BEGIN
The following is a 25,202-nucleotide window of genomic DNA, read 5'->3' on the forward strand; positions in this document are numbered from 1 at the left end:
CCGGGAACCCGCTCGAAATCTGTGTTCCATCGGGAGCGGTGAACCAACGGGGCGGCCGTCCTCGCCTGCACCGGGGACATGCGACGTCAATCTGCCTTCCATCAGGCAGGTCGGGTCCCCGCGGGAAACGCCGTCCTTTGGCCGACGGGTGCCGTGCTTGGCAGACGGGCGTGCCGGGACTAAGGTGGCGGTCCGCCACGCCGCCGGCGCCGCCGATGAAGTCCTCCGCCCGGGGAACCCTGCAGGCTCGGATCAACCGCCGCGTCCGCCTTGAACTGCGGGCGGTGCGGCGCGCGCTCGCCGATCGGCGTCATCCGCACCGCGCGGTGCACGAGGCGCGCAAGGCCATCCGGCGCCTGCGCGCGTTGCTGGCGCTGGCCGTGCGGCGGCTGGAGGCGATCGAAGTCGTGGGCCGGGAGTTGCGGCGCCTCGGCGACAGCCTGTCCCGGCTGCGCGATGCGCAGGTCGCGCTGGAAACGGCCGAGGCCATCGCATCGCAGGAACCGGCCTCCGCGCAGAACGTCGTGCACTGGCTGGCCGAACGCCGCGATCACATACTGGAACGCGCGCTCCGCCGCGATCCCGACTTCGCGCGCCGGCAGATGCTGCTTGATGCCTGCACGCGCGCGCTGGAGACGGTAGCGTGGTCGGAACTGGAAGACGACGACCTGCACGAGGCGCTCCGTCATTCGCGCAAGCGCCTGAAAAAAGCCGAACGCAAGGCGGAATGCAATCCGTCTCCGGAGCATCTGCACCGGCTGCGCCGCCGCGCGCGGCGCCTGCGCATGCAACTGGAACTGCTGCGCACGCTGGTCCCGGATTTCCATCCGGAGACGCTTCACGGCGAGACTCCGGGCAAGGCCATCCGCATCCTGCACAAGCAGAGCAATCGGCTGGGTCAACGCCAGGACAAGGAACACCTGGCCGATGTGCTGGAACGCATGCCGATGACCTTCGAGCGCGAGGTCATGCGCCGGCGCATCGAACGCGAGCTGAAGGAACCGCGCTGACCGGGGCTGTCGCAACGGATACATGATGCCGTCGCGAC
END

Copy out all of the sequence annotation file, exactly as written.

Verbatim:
The following is a 25,202-nucleotide window of genomic DNA, read 5'->3' on the forward strand; positions in this document are numbered from 1 at the left end:
CCGGGAACCCGCTCGAAATCTGTGTTCCATCGGGAGCGGTGAACCAACGGGGCGGCCGTCCTCGCCTGCACCGGGGACATGCGACGTCAATCTGCCTTCCATCAGGCAGGTCGGGTCCCCGCGGGAAACGCCGTCCTTTGGCCGACGGGTGCCGTGCTTGGCAGACGGGCGTGCCGGGACTAAGGTGGCGGTCCGCCACGCCGCCGGCGCCGCCGATGAAGTCCTCCGCCCGGGGAACCCTGCAGGCTCGGATCAACCGCCGCGTCCGCCTTGAACTGCGGGCGGTGCGGCGCGCGCTCGCCGATCGGCGTCATCCGCACCGCGCGGTGCACGAGGCGCGCAAGGCCATCCGGCGCCTGCGCGCGTTGCTGGCGCTGGCCGTGCGGCGGCTGGAGGCGATCGAAGTCGTGGGCCGGGAGTTGCGGCGCCTCGGCGACAGCCTGTCCCGGCTGCGCGATGCGCAGGTCGCGCTGGAAACGGCCGAGGCCATCGCATCGCAGGAACCGGCCTCCGCGCAGAACGTCGTGCACTGGCTGGCCGAACGCCGCGATCACATACTGGAACGCGCGCTCCGCCGCGATCCCGACTTCGCGCGCCGGCAGATGCTGCTTGATGCCTGCACGCGCGCGCTGGAGACGGTAGCGTGGTCGGAACTGGAAGACGACGACCTGCACGAGGCGCTCCGTCATTCGCGCAAGCGCCTGAAAAAAGCCGAACGCAAGGCGGAATGCAATCCGTCTCCGGAGCATCTGCACCGGCTGCGCCGCCGCGCGCGGCGCCTGCGCATGCAACTGGAACTGCTGCGCACGCTGGTCCCGGATTTCCATCCGGAGACGCTTCACGGCGAGACTCCGGGCAAGGCCATCCGCATCCTGCACAAGCAGAGCAATCGGCTGGGTCAACGCCAGGACAAGGAACACCTGGCCGATGTGCTGGAACGCATGCCGATGACCTTCGAGCGCGAGGTCATGCGCCGGCGCATCGAACGCGAGCTGAAGGAACCGCGCTGACCGGGGCTGTCGCAACGGATACATGATGCCGTCGCGAC